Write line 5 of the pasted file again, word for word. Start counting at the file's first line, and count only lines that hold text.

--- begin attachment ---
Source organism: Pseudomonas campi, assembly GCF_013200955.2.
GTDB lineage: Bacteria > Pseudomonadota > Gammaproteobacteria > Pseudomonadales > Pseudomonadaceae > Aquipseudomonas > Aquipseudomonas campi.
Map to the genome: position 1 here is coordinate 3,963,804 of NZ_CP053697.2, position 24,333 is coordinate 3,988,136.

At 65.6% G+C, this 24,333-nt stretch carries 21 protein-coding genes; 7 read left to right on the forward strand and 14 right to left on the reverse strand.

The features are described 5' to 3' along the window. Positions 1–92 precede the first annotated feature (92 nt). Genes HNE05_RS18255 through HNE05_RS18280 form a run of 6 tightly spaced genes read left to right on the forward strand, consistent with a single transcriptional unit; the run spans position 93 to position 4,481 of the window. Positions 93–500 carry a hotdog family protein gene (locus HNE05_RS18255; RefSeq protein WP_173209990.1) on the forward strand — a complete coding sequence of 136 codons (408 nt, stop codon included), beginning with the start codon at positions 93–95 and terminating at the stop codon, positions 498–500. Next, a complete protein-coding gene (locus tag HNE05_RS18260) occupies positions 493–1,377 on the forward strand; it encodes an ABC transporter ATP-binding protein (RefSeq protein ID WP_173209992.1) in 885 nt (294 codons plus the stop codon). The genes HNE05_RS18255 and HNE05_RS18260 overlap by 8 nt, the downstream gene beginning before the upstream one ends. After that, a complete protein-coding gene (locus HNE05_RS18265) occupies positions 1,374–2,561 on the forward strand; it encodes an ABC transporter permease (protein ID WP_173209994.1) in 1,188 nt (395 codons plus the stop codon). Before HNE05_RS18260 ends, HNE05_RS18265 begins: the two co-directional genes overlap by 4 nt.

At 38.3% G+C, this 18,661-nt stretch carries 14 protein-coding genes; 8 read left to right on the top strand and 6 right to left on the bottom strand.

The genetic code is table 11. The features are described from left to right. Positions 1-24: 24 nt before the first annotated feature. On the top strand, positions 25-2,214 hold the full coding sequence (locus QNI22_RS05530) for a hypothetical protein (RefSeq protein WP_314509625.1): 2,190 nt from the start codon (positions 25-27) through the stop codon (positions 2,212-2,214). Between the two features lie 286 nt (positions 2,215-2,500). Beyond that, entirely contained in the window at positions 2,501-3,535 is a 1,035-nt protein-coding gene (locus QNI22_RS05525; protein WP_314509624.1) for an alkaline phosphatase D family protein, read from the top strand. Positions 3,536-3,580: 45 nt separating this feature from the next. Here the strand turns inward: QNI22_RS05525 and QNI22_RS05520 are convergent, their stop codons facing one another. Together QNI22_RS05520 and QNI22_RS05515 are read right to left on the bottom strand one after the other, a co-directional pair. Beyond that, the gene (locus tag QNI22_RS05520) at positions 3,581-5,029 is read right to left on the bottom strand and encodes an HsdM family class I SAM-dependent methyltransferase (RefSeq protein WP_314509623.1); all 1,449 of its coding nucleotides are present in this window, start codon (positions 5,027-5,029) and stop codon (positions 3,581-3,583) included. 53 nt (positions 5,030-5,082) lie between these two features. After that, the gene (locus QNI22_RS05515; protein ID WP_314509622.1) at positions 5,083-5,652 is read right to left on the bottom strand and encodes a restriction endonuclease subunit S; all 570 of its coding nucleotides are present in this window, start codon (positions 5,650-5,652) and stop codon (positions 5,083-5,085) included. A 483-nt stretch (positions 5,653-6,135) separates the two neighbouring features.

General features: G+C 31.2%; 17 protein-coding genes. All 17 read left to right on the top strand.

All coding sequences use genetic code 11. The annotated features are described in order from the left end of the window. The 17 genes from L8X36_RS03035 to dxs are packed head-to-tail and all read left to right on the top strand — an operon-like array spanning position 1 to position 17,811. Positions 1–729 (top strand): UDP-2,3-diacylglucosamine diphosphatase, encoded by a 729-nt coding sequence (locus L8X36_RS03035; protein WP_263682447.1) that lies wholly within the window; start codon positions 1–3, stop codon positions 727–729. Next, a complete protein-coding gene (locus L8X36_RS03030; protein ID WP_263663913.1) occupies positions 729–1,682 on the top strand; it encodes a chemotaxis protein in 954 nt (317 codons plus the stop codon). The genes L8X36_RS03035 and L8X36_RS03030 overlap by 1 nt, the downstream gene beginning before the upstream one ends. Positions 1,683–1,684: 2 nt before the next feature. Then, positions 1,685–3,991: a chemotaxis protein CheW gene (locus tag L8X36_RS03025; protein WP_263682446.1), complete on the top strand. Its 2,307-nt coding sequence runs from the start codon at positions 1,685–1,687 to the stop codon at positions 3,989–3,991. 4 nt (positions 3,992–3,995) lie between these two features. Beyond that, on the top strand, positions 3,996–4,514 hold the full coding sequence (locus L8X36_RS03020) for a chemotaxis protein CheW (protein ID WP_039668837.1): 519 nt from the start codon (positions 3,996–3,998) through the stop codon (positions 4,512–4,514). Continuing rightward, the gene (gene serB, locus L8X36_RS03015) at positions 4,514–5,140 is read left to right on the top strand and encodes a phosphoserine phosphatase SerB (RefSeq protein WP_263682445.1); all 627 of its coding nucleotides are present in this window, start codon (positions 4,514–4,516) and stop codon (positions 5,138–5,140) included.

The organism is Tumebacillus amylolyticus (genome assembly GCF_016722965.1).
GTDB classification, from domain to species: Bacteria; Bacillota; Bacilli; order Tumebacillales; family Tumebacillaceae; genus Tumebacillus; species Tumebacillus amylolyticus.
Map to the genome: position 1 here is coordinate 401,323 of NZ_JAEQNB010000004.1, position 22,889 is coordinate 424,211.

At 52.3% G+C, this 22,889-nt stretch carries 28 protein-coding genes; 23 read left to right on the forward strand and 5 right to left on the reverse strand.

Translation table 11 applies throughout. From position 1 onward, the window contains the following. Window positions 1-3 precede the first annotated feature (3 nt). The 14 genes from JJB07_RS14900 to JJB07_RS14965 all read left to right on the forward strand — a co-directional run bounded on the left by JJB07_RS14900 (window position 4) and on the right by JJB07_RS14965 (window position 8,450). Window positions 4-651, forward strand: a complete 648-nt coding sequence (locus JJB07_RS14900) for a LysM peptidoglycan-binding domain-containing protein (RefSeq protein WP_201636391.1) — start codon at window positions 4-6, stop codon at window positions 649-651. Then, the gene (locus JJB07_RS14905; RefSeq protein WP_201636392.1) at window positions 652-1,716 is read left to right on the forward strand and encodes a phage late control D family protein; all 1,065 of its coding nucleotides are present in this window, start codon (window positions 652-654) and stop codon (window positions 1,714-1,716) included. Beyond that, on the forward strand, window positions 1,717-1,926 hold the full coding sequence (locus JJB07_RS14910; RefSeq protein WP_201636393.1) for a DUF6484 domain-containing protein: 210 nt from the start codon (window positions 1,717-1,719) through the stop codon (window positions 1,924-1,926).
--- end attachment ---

The features are described 5' to 3' along the window. Positions 1–92 precede the first annotated feature (92 nt). Genes HNE05_RS18255 through HNE05_RS18280 form a run of 6 tightly spaced genes read left to right on the forward strand, consistent with a single transcriptional unit; the run spans position 93 to position 4,481 of the window. Positions 93–500 carry a hotdog family protein gene (locus HNE05_RS18255; RefSeq protein WP_173209990.1) on the forward strand — a complete coding sequence of 136 codons (408 nt, stop codon included), beginning with the start codon at positions 93–95 and terminating at the stop codon, positions 498–500. Next, a complete protein-coding gene (locus tag HNE05_RS18260) occupies positions 493–1,377 on the forward strand; it encodes an ABC transporter ATP-binding protein (RefSeq protein ID WP_173209992.1) in 885 nt (294 codons plus the stop codon). The genes HNE05_RS18255 and HNE05_RS18260 overlap by 8 nt, the downstream gene beginning before the upstream one ends. After that, a complete protein-coding gene (locus HNE05_RS18265) occupies positions 1,374–2,561 on the forward strand; it encodes an ABC transporter permease (protein ID WP_173209994.1) in 1,188 nt (395 codons plus the stop codon). Before HNE05_RS18260 ends, HNE05_RS18265 begins: the two co-directional genes overlap by 4 nt.